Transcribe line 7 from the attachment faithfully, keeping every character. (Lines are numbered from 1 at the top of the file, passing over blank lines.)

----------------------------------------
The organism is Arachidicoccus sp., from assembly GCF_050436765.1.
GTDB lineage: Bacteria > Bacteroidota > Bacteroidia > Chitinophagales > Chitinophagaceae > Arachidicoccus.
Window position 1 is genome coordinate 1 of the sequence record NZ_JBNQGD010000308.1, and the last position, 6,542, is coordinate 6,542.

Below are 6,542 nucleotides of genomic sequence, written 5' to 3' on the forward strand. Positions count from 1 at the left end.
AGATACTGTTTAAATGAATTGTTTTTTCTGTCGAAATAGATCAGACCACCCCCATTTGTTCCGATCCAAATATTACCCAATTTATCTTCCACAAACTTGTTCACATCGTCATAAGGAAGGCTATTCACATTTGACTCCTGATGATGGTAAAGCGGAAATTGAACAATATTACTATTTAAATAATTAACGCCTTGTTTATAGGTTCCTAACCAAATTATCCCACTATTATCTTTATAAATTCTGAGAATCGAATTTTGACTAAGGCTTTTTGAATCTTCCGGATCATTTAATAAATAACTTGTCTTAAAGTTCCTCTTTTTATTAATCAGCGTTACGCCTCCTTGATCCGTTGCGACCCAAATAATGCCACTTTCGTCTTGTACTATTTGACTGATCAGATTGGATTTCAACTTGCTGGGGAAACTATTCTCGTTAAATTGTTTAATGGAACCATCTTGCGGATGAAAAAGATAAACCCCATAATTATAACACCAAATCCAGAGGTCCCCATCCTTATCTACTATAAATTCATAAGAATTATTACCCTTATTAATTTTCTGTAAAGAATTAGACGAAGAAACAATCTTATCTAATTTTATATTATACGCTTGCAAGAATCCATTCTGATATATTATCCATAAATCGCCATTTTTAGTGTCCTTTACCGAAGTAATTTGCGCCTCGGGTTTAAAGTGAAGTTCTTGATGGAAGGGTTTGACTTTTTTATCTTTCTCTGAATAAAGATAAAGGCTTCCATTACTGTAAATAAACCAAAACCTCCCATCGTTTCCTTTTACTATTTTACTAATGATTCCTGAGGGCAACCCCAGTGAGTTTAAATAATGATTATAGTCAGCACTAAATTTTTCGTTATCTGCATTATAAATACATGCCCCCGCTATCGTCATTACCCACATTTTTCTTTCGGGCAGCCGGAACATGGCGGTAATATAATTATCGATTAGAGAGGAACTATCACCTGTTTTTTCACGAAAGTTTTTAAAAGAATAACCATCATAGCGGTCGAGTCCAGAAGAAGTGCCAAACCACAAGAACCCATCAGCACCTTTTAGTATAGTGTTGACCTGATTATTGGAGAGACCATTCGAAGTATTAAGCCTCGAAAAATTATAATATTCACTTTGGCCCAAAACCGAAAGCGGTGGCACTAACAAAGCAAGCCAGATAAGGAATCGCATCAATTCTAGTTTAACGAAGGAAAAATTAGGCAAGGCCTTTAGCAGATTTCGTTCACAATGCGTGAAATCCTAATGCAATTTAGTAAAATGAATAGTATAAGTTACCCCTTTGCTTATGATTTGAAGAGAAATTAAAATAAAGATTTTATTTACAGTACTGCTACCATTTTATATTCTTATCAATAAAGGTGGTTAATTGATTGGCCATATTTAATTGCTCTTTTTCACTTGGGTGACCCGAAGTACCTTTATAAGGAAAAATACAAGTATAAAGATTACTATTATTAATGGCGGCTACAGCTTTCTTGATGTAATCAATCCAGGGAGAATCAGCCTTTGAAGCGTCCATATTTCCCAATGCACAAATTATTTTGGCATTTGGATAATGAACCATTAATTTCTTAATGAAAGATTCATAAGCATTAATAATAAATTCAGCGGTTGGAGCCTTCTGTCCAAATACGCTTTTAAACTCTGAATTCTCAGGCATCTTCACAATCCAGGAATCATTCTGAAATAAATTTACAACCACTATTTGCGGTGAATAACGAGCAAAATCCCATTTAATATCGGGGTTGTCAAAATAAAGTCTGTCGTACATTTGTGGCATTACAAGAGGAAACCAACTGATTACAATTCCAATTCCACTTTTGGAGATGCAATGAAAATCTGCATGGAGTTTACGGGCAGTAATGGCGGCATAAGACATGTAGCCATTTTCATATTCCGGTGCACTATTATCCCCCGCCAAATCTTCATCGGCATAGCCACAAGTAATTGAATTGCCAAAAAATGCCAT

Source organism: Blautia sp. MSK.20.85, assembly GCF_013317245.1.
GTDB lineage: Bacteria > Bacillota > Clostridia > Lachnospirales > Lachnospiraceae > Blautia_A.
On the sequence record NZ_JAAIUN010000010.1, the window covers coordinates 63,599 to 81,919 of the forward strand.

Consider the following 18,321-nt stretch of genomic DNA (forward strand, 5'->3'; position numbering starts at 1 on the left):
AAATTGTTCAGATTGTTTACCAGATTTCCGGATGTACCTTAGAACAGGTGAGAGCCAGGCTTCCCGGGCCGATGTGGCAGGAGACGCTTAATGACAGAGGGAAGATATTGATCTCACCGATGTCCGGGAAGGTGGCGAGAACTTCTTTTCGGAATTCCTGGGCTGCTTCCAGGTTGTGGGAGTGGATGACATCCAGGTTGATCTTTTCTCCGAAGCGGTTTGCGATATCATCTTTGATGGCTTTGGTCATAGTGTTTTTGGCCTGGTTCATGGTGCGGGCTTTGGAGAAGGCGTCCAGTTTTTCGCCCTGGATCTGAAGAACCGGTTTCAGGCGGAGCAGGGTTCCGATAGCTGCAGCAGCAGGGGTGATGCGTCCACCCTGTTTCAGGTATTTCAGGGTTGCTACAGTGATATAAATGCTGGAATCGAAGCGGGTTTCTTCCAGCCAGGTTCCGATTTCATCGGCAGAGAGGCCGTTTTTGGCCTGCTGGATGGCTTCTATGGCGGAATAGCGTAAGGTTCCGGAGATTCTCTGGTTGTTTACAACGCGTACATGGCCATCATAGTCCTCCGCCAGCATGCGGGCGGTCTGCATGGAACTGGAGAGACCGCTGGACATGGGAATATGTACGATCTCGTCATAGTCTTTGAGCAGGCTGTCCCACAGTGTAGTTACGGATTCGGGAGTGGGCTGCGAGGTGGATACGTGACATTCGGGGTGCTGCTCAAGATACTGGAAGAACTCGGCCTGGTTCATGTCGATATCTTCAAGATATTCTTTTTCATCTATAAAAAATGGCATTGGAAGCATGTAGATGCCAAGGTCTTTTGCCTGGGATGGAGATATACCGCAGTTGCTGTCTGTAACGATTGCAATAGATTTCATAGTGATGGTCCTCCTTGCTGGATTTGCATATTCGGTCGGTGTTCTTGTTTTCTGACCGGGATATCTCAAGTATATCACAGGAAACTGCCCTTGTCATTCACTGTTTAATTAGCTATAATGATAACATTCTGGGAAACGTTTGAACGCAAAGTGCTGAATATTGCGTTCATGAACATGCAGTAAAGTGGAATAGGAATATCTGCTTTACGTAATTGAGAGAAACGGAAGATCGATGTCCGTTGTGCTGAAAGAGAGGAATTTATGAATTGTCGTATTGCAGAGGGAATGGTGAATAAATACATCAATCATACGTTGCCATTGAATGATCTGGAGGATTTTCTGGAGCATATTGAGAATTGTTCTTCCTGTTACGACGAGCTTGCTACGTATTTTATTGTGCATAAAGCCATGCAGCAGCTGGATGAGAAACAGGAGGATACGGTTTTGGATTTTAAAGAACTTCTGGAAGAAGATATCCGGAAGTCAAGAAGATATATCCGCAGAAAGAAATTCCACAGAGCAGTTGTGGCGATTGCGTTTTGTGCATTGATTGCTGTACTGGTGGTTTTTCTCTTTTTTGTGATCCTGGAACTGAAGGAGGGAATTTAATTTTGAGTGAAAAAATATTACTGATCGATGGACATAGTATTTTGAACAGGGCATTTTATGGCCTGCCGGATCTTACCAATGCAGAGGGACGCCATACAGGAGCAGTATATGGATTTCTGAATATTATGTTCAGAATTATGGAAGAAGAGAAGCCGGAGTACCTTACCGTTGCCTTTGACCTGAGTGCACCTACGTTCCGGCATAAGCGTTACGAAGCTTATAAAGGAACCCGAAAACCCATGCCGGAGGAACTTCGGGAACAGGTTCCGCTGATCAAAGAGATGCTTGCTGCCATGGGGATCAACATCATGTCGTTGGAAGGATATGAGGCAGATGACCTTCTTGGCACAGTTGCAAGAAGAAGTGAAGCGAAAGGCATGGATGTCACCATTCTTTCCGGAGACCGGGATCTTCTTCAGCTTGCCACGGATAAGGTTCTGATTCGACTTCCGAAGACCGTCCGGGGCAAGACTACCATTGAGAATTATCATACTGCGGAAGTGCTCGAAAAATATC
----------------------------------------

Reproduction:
GTDB lineage: Bacteria > Bacillota > Clostridia > Lachnospirales > Lachnospiraceae > Blautia_A.